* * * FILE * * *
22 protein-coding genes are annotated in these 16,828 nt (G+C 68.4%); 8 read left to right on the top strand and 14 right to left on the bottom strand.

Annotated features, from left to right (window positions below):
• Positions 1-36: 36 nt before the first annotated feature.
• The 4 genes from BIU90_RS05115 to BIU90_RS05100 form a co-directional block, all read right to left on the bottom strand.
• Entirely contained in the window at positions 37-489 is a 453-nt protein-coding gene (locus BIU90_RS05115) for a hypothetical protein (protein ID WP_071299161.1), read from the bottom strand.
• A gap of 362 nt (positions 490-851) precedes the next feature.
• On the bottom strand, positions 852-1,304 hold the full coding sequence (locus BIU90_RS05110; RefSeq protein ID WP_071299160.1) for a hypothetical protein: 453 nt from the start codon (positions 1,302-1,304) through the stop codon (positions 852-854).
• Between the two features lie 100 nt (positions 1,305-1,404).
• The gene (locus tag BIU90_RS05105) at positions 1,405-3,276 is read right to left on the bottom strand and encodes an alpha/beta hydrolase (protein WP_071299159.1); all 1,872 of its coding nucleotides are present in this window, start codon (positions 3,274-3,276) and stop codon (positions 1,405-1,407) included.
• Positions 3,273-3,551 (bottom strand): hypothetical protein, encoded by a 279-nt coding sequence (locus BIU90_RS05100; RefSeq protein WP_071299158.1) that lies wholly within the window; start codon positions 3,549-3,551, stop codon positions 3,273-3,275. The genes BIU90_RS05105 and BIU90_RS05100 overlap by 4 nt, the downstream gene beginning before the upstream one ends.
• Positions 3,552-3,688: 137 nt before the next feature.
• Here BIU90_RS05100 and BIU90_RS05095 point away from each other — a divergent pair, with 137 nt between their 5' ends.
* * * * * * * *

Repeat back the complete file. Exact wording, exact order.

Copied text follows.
22 protein-coding genes are annotated in these 16,828 nt (G+C 68.4%); 8 read left to right on the top strand and 14 right to left on the bottom strand.

Annotated features, from left to right (window positions below):
• Positions 1-36: 36 nt before the first annotated feature.
• The 4 genes from BIU90_RS05115 to BIU90_RS05100 form a co-directional block, all read right to left on the bottom strand.
• Entirely contained in the window at positions 37-489 is a 453-nt protein-coding gene (locus BIU90_RS05115) for a hypothetical protein (protein ID WP_071299161.1), read from the bottom strand.
• A gap of 362 nt (positions 490-851) precedes the next feature.
• On the bottom strand, positions 852-1,304 hold the full coding sequence (locus BIU90_RS05110; RefSeq protein ID WP_071299160.1) for a hypothetical protein: 453 nt from the start codon (positions 1,302-1,304) through the stop codon (positions 852-854).
• Between the two features lie 100 nt (positions 1,305-1,404).
• The gene (locus tag BIU90_RS05105) at positions 1,405-3,276 is read right to left on the bottom strand and encodes an alpha/beta hydrolase (protein WP_071299159.1); all 1,872 of its coding nucleotides are present in this window, start codon (positions 3,274-3,276) and stop codon (positions 1,405-1,407) included.
• Positions 3,273-3,551 (bottom strand): hypothetical protein, encoded by a 279-nt coding sequence (locus BIU90_RS05100; RefSeq protein WP_071299158.1) that lies wholly within the window; start codon positions 3,549-3,551, stop codon positions 3,273-3,275. The genes BIU90_RS05105 and BIU90_RS05100 overlap by 4 nt, the downstream gene beginning before the upstream one ends.
• Positions 3,552-3,688: 137 nt before the next feature.
• Here BIU90_RS05100 and BIU90_RS05095 point away from each other — a divergent pair, with 137 nt between their 5' ends.